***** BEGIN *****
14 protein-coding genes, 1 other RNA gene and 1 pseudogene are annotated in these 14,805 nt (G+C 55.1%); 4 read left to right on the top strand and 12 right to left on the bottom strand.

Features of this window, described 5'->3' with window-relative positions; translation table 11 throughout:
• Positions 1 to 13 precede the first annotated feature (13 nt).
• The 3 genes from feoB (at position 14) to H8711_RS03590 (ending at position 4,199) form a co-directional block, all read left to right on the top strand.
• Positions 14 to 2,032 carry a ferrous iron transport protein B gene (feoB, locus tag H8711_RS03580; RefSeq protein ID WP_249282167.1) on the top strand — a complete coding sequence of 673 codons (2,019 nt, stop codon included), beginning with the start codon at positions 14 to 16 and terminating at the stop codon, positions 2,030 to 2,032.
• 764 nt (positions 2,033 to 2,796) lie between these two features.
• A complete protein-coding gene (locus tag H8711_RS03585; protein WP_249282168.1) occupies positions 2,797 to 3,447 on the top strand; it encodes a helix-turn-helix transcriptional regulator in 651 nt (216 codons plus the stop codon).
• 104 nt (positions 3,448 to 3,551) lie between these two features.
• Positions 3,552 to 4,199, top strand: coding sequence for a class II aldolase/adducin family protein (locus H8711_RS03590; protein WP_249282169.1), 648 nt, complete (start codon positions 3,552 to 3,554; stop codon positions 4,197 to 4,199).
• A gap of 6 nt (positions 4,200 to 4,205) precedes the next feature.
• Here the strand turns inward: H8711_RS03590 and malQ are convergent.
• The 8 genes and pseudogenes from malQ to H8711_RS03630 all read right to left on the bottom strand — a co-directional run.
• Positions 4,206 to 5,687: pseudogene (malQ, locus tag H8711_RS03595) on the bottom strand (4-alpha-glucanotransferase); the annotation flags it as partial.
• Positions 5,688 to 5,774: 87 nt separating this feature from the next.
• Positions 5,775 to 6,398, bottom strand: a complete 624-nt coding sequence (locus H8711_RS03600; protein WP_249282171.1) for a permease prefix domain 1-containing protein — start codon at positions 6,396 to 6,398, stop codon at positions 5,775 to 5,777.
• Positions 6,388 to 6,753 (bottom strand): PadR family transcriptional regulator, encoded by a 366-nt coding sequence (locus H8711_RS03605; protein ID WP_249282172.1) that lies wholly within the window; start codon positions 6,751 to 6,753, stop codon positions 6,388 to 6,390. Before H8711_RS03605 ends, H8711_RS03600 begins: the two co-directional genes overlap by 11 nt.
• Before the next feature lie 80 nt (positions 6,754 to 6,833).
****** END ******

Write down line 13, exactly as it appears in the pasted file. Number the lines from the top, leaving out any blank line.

• Positions 4,206 to 5,687: pseudogene (malQ, locus tag H8711_RS03595) on the bottom strand (4-alpha-glucanotransferase); the annotation flags it as partial.